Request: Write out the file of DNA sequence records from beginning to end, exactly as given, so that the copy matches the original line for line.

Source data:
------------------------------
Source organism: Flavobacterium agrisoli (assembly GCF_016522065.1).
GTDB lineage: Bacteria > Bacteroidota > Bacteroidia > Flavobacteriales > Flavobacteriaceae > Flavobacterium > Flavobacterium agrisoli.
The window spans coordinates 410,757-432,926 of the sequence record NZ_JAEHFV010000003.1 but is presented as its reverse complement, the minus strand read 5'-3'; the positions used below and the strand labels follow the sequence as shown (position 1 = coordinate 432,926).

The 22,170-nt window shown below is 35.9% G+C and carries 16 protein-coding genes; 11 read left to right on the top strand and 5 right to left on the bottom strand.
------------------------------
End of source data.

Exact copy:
Source organism: Flavobacterium agrisoli (assembly GCF_016522065.1).
GTDB lineage: Bacteria > Bacteroidota > Bacteroidia > Flavobacteriales > Flavobacteriaceae > Flavobacterium > Flavobacterium agrisoli.
The window spans coordinates 410,757-432,926 of the sequence record NZ_JAEHFV010000003.1 but is presented as its reverse complement, the minus strand read 5'-3'; the positions used below and the strand labels follow the sequence as shown (position 1 = coordinate 432,926).

The 22,170-nt window shown below is 35.9% G+C and carries 16 protein-coding genes; 11 read left to right on the top strand and 5 right to left on the bottom strand.